I have written a few error messages for my company that contain mild, self-deprecating humor. The errors address a rare, anticipated bug during which the application times out shortly after launch and closes itself. For a few different versions of the error, the message reads:
[Application] has encountered an error and hidden in embarrassment. Please call Tech Support at . . . .
[Application] has stepped on its own toes. Please call Tech Support at . . . .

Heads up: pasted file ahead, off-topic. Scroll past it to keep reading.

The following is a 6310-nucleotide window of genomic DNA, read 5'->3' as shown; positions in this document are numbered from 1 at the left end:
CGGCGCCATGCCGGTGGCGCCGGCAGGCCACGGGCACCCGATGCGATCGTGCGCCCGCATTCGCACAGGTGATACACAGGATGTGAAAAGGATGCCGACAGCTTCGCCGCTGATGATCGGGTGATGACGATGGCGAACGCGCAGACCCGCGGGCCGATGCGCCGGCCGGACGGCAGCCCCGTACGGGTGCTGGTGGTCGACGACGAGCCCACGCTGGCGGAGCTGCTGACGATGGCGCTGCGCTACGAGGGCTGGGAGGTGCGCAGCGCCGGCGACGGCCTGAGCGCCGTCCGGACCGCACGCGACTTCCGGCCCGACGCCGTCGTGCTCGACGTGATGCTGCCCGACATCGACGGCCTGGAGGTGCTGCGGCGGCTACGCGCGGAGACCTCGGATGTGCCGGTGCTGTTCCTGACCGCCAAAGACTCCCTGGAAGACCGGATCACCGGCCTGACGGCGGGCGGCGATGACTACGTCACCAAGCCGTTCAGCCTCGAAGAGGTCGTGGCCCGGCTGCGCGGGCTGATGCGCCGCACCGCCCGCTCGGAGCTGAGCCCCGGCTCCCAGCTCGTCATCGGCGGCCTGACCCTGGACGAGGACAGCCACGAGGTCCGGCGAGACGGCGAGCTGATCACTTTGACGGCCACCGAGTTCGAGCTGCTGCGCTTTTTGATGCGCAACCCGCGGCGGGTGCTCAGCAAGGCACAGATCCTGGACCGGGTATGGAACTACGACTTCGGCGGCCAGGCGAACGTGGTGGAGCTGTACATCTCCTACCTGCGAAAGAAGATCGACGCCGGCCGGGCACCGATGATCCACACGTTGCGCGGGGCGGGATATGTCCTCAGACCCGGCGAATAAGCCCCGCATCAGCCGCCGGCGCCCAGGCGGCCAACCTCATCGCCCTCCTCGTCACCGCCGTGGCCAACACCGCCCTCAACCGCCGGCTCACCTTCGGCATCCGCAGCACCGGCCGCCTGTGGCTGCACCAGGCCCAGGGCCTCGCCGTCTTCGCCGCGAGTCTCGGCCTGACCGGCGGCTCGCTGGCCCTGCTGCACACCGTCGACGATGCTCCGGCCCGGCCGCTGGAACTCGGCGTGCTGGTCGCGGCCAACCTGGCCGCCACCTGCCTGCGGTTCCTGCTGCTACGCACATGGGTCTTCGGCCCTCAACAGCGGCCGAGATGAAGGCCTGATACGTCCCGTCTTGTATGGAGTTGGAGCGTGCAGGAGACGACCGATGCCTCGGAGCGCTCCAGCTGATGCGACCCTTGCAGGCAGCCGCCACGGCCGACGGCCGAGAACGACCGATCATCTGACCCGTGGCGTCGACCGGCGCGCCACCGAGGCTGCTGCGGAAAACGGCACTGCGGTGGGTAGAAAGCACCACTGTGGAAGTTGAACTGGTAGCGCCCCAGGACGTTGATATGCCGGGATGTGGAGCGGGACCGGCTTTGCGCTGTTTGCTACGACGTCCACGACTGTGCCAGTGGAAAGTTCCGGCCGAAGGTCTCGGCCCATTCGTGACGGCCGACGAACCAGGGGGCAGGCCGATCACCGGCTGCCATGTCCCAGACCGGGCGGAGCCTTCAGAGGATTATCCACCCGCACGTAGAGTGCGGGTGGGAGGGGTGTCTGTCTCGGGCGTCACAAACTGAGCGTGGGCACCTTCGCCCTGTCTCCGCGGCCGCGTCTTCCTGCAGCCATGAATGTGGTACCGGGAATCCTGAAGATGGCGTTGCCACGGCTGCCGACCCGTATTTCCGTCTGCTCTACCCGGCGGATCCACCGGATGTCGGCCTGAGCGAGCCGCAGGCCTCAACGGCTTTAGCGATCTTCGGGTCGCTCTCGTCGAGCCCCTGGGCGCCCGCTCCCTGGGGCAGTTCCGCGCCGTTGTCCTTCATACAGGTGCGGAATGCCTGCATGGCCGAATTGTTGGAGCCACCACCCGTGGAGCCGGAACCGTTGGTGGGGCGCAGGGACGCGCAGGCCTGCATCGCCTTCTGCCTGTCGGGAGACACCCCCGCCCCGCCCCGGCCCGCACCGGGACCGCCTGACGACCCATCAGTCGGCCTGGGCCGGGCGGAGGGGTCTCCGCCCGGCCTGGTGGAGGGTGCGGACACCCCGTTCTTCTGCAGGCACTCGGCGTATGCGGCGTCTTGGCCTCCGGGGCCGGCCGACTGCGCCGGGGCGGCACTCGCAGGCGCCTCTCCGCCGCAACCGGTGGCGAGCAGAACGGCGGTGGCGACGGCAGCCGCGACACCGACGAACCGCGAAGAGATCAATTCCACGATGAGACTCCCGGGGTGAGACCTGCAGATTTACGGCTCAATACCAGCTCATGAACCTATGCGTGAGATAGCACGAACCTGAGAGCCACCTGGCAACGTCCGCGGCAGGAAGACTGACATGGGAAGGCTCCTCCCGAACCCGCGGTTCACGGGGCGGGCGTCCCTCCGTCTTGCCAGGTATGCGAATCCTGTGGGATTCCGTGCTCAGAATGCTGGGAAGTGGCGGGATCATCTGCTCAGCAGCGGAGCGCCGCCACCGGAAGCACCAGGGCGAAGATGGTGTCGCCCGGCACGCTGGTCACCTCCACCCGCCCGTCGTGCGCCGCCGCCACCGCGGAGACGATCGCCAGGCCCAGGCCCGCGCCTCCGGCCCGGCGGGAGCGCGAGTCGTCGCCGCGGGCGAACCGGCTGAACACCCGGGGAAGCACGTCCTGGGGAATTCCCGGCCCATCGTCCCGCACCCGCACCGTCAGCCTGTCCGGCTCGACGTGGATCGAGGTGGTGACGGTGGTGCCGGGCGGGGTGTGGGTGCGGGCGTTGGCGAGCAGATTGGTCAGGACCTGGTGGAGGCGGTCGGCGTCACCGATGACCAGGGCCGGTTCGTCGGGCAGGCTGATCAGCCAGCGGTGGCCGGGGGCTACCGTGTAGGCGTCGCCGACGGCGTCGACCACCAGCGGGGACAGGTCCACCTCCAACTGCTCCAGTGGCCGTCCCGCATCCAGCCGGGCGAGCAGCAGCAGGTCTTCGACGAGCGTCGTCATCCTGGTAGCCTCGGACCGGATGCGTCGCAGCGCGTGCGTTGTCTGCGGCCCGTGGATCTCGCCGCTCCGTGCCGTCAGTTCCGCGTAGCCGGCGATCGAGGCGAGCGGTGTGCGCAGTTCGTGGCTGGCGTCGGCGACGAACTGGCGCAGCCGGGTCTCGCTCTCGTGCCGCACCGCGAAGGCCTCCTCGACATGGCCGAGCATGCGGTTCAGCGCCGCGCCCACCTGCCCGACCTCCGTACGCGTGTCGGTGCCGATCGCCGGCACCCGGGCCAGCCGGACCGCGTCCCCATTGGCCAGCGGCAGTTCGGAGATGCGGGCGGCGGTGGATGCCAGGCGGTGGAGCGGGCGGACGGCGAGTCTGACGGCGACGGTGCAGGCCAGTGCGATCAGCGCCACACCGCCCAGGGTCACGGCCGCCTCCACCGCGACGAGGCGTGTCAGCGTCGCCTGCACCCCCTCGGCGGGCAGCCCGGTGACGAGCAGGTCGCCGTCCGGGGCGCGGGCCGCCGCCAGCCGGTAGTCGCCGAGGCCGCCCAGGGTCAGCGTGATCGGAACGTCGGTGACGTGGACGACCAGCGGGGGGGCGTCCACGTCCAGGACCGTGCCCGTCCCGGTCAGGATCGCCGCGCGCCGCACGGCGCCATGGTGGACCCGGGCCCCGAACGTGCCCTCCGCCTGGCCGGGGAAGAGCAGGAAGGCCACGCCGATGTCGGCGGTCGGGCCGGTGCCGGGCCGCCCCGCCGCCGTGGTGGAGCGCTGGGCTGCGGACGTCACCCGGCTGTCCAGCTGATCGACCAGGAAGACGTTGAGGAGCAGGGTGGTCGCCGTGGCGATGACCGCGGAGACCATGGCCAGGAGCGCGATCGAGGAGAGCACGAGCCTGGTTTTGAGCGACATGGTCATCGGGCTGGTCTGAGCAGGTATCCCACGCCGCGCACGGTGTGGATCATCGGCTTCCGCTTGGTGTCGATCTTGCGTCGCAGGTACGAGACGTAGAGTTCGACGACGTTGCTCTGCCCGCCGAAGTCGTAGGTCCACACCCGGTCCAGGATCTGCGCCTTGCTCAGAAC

Note: There is no way for the user to fix the error alone.
I have received mixed feedback about the error messages. I have tried to interview users about the message, and when I offer options, users usually smile and laugh at the above messages, then state that they would prefer a more serious, jargon-filled message. I am concerned that the users are not saying what they really feel, but I don’t want to read my own bias into the interview results.
Some humor in error messages has usually delighted me in the past, but I am wondering if the practice needs to be different for bugs than for user error. Are there any thoughts on this topic or how to test it well?